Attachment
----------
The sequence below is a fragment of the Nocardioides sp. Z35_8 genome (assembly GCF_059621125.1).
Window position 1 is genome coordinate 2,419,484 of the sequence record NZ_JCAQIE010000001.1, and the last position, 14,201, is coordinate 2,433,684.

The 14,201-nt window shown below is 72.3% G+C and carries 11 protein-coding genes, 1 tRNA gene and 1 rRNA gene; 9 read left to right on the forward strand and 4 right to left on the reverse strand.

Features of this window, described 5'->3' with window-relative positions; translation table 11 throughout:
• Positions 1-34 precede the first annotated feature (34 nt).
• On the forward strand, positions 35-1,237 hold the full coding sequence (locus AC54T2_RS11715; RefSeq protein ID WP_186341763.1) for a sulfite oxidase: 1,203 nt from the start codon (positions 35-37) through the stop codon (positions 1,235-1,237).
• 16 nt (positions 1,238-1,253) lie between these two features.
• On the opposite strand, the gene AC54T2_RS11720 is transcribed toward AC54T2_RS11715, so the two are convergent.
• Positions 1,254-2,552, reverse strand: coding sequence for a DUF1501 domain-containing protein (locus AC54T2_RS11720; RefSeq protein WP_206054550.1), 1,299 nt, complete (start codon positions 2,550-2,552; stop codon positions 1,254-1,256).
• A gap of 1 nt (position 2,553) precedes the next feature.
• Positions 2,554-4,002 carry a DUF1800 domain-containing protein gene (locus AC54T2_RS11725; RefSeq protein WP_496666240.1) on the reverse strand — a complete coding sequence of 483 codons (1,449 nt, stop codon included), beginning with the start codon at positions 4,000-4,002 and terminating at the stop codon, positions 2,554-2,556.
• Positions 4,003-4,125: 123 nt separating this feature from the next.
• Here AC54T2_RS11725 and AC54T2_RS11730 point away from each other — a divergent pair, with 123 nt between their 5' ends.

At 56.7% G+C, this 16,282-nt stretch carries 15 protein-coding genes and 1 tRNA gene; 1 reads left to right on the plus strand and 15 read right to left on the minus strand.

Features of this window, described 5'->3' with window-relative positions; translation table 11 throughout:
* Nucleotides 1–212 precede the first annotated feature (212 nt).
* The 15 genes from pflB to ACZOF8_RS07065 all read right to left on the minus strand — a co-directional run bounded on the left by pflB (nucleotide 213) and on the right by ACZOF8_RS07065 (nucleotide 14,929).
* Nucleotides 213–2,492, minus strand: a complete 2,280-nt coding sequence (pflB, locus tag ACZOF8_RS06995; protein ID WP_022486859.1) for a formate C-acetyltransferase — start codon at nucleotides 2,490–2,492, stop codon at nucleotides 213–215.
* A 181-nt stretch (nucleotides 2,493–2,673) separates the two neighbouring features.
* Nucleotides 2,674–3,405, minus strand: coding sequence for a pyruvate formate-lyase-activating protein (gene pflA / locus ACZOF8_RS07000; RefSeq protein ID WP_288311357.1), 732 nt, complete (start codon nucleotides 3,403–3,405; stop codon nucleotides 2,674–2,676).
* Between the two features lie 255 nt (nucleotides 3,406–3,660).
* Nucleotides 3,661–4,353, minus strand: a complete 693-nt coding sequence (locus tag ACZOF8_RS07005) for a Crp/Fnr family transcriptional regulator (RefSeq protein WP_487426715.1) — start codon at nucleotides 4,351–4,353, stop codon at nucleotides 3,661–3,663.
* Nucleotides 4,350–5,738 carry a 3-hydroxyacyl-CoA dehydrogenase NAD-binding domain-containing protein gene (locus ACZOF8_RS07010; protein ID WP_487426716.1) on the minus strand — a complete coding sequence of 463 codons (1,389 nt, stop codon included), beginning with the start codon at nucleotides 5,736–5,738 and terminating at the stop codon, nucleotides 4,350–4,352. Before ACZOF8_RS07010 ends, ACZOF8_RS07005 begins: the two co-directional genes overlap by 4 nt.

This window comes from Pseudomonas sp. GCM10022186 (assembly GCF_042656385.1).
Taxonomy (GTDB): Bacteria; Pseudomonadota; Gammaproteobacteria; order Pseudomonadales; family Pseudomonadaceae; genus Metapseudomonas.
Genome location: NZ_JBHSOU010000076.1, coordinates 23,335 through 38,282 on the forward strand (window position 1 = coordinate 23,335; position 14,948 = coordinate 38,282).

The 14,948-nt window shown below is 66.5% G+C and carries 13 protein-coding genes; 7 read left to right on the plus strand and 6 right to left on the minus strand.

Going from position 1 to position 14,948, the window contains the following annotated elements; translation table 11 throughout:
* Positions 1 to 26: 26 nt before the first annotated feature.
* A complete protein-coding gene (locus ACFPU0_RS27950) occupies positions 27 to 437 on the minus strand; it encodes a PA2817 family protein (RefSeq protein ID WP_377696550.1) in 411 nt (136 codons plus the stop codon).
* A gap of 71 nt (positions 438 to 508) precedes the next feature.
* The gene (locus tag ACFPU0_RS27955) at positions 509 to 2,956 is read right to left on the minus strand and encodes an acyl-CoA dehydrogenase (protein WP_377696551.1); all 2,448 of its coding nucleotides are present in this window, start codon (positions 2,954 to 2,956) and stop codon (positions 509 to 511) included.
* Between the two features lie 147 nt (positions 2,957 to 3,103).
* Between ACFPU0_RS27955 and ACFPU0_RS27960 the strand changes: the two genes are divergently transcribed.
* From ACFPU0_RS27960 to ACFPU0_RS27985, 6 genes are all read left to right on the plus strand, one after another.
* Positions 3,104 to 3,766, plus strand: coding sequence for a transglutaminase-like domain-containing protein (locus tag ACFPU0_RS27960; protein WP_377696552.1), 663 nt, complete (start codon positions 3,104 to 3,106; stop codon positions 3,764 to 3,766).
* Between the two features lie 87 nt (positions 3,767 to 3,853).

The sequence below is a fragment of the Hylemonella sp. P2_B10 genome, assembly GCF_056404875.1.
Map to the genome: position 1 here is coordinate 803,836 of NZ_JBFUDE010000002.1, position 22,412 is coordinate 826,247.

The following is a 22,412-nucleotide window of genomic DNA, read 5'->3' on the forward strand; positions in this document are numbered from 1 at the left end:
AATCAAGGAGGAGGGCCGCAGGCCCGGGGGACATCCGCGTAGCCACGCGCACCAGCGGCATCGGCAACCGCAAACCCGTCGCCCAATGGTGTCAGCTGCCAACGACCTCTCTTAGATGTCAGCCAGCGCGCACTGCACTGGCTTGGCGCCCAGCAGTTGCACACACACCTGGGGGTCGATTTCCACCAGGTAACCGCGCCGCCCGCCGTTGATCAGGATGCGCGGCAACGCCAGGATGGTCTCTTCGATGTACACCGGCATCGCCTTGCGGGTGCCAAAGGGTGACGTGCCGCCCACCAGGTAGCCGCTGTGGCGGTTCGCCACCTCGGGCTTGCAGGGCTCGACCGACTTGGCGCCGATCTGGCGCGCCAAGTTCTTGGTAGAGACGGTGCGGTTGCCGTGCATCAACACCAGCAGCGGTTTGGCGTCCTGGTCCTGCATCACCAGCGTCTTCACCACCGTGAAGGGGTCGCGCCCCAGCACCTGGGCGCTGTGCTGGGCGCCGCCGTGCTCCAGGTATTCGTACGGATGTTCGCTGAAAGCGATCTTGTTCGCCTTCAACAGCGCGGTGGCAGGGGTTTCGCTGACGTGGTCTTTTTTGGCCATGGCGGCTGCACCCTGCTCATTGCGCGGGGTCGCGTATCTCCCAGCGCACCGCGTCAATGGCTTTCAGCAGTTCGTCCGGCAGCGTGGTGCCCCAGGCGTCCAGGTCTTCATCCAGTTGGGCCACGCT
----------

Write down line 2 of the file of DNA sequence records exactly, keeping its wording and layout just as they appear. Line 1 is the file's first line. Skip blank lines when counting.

Window position 1 is genome coordinate 2,419,484 of the sequence record NZ_JCAQIE010000001.1, and the last position, 14,201, is coordinate 2,433,684.